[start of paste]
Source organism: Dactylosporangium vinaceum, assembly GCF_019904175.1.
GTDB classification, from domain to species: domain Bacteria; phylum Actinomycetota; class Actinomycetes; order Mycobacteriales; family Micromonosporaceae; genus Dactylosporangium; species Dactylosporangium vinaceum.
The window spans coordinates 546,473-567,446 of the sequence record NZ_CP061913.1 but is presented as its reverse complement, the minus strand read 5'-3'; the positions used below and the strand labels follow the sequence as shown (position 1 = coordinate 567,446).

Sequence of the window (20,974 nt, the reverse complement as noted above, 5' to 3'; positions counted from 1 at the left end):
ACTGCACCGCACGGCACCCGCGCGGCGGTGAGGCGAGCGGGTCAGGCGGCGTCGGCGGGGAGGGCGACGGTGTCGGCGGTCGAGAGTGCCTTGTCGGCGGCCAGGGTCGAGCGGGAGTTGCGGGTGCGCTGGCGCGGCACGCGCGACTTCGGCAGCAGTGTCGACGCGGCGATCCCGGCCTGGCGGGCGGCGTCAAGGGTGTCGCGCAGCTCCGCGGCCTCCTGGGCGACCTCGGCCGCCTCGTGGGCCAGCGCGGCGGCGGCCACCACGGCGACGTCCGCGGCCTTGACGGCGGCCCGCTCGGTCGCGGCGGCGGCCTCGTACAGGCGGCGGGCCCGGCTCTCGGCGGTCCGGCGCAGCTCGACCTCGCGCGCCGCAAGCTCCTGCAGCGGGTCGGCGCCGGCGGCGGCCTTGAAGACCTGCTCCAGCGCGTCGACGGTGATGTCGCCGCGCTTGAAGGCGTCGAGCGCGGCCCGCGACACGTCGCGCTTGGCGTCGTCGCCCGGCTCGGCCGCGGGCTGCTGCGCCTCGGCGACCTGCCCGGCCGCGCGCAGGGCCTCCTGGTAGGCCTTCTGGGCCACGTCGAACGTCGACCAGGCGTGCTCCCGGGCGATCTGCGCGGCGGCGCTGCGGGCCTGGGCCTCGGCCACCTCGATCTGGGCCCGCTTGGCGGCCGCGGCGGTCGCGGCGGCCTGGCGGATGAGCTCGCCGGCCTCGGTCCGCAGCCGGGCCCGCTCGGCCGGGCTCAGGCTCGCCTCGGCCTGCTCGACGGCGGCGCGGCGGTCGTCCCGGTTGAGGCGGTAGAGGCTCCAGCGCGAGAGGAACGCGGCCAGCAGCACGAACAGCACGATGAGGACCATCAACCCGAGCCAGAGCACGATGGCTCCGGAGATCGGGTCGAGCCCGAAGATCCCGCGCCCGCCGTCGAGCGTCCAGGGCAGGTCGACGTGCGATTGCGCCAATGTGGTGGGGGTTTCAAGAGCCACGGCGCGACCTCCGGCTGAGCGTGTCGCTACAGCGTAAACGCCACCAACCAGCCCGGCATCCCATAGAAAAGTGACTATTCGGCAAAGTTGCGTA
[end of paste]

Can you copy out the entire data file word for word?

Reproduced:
Source organism: Dactylosporangium vinaceum, assembly GCF_019904175.1.
GTDB classification, from domain to species: domain Bacteria; phylum Actinomycetota; class Actinomycetes; order Mycobacteriales; family Micromonosporaceae; genus Dactylosporangium; species Dactylosporangium vinaceum.
The window spans coordinates 546,473-567,446 of the sequence record NZ_CP061913.1 but is presented as its reverse complement, the minus strand read 5'-3'; the positions used below and the strand labels follow the sequence as shown (position 1 = coordinate 567,446).

Sequence of the window (20,974 nt, the reverse complement as noted above, 5' to 3'; positions counted from 1 at the left end):
ACTGCACCGCACGGCACCCGCGCGGCGGTGAGGCGAGCGGGTCAGGCGGCGTCGGCGGGGAGGGCGACGGTGTCGGCGGTCGAGAGTGCCTTGTCGGCGGCCAGGGTCGAGCGGGAGTTGCGGGTGCGCTGGCGCGGCACGCGCGACTTCGGCAGCAGTGTCGACGCGGCGATCCCGGCCTGGCGGGCGGCGTCAAGGGTGTCGCGCAGCTCCGCGGCCTCCTGGGCGACCTCGGCCGCCTCGTGGGCCAGCGCGGCGGCGGCCACCACGGCGACGTCCGCGGCCTTGACGGCGGCCCGCTCGGTCGCGGCGGCGGCCTCGTACAGGCGGCGGGCCCGGCTCTCGGCGGTCCGGCGCAGCTCGACCTCGCGCGCCGCAAGCTCCTGCAGCGGGTCGGCGCCGGCGGCGGCCTTGAAGACCTGCTCCAGCGCGTCGACGGTGATGTCGCCGCGCTTGAAGGCGTCGAGCGCGGCCCGCGACACGTCGCGCTTGGCGTCGTCGCCCGGCTCGGCCGCGGGCTGCTGCGCCTCGGCGACCTGCCCGGCCGCGCGCAGGGCCTCCTGGTAGGCCTTCTGGGCCACGTCGAACGTCGACCAGGCGTGCTCCCGGGCGATCTGCGCGGCGGCGCTGCGGGCCTGGGCCTCGGCCACCTCGATCTGGGCCCGCTTGGCGGCCGCGGCGGTCGCGGCGGCCTGGCGGATGAGCTCGCCGGCCTCGGTCCGCAGCCGGGCCCGCTCGGCCGGGCTCAGGCTCGCCTCGGCCTGCTCGACGGCGGCGCGGCGGTCGTCCCGGTTGAGGCGGTAGAGGCTCCAGCGCGAGAGGAACGCGGCCAGCAGCACGAACAGCACGATGAGGACCATCAACCCGAGCCAGAGCACGATGGCTCCGGAGATCGGGTCGAGCCCGAAGATCCCGCGCCCGCCGTCGAGCGTCCAGGGCAGGTCGACGTGCGATTGCGCCAATGTGGTGGGGGTTTCAAGAGCCACGGCGCGACCTCCGGCTGAGCGTGTCGCTACAGCGTAAACGCCACCAACCAGCCCGGCATCCCATAGAAAAGTGACTATTCGGCAAAGTTGCGTA